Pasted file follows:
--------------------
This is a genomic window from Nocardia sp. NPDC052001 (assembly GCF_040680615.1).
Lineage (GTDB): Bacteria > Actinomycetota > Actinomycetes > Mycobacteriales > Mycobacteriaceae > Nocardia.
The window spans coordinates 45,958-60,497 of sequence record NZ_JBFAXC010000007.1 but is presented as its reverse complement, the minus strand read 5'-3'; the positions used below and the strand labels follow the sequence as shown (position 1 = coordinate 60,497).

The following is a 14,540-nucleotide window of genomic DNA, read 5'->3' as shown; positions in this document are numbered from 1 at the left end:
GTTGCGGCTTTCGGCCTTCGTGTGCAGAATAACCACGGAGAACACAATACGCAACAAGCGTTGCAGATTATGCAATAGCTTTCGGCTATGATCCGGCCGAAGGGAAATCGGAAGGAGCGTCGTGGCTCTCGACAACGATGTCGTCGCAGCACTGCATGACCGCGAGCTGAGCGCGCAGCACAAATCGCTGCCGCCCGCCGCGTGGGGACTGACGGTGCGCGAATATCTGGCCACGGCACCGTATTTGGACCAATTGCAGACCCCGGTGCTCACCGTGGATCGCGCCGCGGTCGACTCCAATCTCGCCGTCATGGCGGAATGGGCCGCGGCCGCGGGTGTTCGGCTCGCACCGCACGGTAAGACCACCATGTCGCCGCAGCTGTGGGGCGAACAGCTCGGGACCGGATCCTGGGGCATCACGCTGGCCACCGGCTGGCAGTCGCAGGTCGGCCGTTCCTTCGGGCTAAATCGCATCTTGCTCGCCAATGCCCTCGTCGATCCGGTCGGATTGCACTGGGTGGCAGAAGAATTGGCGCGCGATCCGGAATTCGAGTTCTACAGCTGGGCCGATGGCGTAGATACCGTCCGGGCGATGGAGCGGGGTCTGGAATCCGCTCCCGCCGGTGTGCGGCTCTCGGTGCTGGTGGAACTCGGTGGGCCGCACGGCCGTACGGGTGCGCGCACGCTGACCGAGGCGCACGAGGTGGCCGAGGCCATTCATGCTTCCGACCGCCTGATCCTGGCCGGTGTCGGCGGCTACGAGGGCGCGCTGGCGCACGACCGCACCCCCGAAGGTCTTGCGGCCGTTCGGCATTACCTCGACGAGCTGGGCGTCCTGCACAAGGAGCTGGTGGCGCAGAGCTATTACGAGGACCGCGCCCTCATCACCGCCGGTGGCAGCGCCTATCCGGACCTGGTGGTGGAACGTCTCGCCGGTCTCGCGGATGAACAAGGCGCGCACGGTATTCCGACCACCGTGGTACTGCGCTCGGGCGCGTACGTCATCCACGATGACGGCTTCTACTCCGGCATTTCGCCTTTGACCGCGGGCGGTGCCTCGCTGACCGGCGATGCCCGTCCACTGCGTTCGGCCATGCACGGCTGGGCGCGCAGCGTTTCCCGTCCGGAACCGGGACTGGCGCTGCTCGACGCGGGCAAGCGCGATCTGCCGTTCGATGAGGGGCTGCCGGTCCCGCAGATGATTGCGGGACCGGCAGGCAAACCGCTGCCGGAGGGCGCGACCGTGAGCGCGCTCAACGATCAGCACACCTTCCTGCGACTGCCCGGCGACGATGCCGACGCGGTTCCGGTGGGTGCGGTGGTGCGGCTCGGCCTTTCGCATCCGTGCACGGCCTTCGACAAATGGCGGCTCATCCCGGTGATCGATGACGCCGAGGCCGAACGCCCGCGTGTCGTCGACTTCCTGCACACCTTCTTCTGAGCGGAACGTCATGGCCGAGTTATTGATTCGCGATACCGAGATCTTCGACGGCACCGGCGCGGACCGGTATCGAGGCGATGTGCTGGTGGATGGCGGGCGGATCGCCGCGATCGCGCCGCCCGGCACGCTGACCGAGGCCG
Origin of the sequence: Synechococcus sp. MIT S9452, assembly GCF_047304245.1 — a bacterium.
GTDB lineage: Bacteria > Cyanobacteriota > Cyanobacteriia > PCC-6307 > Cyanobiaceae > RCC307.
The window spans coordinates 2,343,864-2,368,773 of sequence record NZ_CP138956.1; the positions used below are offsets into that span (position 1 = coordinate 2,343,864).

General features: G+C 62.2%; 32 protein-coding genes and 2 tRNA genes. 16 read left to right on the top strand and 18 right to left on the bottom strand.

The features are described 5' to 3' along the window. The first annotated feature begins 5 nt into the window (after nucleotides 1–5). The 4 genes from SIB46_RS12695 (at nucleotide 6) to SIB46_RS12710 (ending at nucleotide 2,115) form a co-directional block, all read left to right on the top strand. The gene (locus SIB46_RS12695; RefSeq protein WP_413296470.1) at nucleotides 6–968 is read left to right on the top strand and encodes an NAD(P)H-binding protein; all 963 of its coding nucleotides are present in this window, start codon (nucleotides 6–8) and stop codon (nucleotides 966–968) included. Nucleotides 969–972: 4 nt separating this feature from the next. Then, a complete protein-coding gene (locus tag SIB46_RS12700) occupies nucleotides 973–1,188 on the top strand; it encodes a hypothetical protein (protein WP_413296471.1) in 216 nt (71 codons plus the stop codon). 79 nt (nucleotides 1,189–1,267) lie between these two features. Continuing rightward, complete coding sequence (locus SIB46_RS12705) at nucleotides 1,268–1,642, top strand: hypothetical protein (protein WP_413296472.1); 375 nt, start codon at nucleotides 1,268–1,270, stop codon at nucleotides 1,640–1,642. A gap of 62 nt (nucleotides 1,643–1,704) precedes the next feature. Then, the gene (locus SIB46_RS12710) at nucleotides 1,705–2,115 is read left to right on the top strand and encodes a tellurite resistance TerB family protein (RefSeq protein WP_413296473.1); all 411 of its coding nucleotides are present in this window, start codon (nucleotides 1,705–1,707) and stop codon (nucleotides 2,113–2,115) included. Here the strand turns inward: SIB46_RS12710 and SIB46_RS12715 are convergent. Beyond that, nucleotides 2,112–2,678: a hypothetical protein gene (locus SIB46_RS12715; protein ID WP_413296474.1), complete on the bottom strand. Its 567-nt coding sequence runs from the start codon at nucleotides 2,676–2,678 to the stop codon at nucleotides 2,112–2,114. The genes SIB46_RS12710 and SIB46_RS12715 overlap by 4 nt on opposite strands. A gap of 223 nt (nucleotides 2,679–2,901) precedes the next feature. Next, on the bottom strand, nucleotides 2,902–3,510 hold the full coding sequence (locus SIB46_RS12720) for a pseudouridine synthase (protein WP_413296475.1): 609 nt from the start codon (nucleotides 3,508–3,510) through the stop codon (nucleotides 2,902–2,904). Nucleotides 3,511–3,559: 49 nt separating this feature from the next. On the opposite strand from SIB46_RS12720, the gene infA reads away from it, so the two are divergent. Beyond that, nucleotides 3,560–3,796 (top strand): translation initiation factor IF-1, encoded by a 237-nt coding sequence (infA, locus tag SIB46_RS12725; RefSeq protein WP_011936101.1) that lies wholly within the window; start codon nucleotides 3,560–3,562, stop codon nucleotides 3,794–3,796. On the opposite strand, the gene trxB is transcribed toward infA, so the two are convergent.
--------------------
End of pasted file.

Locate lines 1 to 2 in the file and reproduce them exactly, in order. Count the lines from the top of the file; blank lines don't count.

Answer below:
This is a genomic window from Nocardia sp. NPDC052001 (assembly GCF_040680615.1).
Lineage (GTDB): Bacteria > Actinomycetota > Actinomycetes > Mycobacteriales > Mycobacteriaceae > Nocardia.